Crime - Sacto 911

Freeport Boulevard gas line break among increasing number of ‘dig-ins’

Freeport Boulevard re-opens for commute after gas leak

After a construction crew punctured a gas line on Monday, workers labored through the night. One lane is open in both direction Tuesday morning on Freeport Boulevard at Fifth Avenue.
Up Next
After a construction crew punctured a gas line on Monday, workers labored through the night. One lane is open in both direction Tuesday morning on Freeport Boulevard at Fifth Avenue.

With the flow of natural gas from a punctured pipe on Freeport Boulevard stopped, Tuesday morning commute traffic flowed smoothly on the usually busy street.

Only one lane in each direction was open early in the day with work crews still on the scene at Fifth Avenue.

Evacuations of restaurants and other businesses on Freeport Boulevard one block north and one block south of Fifth Avenue were lifted Monday afternoon and a PG&E spokeswoman said gas service to the businesses was not affected by the damaged line.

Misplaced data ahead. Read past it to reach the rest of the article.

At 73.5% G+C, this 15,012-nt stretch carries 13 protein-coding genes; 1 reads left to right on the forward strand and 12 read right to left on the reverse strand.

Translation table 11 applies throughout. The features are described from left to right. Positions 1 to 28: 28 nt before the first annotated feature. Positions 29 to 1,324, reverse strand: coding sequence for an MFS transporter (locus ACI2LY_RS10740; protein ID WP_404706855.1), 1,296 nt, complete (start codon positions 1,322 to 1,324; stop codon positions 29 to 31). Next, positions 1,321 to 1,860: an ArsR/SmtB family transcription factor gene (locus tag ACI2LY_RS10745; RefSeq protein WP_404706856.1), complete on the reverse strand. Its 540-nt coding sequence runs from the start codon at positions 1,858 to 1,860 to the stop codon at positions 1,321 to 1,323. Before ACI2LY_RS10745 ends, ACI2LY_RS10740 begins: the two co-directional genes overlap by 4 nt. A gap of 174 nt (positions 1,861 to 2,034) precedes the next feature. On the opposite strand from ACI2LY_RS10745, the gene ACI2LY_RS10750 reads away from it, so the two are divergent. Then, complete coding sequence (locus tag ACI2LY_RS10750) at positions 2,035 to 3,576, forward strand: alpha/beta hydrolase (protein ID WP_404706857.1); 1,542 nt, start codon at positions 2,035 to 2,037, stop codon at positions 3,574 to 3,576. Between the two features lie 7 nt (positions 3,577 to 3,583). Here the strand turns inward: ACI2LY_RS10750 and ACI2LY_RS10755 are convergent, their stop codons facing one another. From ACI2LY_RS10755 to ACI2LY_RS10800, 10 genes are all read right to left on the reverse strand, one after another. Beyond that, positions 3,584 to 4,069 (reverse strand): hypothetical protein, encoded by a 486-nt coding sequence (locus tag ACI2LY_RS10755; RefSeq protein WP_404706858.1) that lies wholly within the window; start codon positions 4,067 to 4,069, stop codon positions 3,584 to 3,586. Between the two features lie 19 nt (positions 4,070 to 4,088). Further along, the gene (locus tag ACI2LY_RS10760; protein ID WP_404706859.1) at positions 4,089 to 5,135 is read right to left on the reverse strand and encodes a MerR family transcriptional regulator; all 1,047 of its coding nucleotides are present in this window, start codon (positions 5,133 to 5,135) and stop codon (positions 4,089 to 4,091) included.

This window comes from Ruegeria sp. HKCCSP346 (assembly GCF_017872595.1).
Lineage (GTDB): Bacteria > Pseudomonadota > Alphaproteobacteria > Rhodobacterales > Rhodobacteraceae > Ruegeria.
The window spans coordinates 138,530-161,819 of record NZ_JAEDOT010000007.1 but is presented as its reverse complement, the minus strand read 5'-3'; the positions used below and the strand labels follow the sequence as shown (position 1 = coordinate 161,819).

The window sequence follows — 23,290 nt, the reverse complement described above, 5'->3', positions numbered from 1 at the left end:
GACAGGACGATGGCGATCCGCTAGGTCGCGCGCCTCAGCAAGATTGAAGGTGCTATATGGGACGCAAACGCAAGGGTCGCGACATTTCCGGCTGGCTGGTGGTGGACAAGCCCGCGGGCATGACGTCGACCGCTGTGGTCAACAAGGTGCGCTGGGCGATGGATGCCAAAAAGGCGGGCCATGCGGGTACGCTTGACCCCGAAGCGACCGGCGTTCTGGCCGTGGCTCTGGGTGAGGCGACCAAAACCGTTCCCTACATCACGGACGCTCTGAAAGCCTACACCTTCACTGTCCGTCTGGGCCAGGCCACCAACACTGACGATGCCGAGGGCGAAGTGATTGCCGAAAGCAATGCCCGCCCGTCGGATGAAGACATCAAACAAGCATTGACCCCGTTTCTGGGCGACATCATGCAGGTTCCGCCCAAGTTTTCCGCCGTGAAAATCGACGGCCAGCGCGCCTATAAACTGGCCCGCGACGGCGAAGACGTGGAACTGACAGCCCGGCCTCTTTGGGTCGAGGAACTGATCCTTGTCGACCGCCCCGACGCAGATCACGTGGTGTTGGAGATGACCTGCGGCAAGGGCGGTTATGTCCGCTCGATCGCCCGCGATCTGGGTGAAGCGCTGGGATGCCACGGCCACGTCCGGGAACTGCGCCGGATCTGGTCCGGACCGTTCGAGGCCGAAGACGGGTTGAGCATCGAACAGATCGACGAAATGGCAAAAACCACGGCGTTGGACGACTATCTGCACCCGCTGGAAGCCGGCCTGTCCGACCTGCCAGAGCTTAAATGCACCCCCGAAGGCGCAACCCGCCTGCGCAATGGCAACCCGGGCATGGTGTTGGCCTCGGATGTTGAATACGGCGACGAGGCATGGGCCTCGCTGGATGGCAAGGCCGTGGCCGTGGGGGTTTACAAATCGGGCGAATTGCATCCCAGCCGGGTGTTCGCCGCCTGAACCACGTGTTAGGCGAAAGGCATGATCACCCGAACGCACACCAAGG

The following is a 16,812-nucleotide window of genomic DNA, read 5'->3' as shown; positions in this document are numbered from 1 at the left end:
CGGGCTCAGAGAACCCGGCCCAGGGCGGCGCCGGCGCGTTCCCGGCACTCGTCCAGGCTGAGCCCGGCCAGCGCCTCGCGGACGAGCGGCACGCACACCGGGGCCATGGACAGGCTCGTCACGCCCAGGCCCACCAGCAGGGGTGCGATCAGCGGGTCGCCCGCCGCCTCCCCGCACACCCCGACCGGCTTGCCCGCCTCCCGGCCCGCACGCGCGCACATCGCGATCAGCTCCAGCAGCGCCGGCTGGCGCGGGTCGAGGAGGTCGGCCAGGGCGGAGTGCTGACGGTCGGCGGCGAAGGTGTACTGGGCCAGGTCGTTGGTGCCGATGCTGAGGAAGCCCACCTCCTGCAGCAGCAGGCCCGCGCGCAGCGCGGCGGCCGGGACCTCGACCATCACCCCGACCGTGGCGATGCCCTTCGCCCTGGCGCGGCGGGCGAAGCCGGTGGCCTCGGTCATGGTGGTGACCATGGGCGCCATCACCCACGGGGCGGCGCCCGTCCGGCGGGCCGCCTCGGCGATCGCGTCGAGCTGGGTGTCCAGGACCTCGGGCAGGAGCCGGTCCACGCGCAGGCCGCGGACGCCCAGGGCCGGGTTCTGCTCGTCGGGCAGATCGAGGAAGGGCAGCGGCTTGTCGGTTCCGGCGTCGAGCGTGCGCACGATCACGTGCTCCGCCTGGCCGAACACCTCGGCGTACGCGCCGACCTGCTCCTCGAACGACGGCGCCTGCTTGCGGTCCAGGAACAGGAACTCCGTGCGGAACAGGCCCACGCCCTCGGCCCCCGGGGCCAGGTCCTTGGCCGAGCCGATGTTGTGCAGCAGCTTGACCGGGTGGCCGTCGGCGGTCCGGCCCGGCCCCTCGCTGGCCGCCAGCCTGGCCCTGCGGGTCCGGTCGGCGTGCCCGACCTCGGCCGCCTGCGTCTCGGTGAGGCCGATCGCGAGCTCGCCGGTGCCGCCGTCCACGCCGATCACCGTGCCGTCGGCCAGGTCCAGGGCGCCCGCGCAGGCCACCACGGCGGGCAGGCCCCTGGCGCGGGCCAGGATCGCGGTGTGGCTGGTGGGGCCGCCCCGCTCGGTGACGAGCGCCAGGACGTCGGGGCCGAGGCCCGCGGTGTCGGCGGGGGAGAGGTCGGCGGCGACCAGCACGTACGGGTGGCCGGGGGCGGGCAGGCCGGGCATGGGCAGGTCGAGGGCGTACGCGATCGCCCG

The leak was caused by a construction crew that punctured a 6-inch line, officials said.

The number of gas line dig-ins in Sacramento has increased with the uptick in construction activity. Brandi Ehlers, a PG&E spokeswoman, said the utility recorded 124 dig-ins from January through the end of July 2015, compared to 162 during the same period this year.

Anyone planning an excavation project, whether grinding a tree stump or digging a trench, should first call 811 to request the free services of Underground Service Alert. The service notifies utility companies of the project, and the utilities dispatch employees to mark the location of underground lines with flags, spray paint or both.

The contractor who damaged the gas line at Freeport Boulevard and Fifth Avenue on Monday did not have an 811 tag, Ehlers said.

Even when utility line locations are marked, damage can occur if digging is not properly done, she said.

Ehlers said property owners or contractors responsible for damaging a PG&E line are billed for the cost of repairs. In 2015, she said, the average cost for repairs of a dig-in, plus fines, was $5,335.

Cathy Locke: 916-321-5287, @lockecathy

  Comments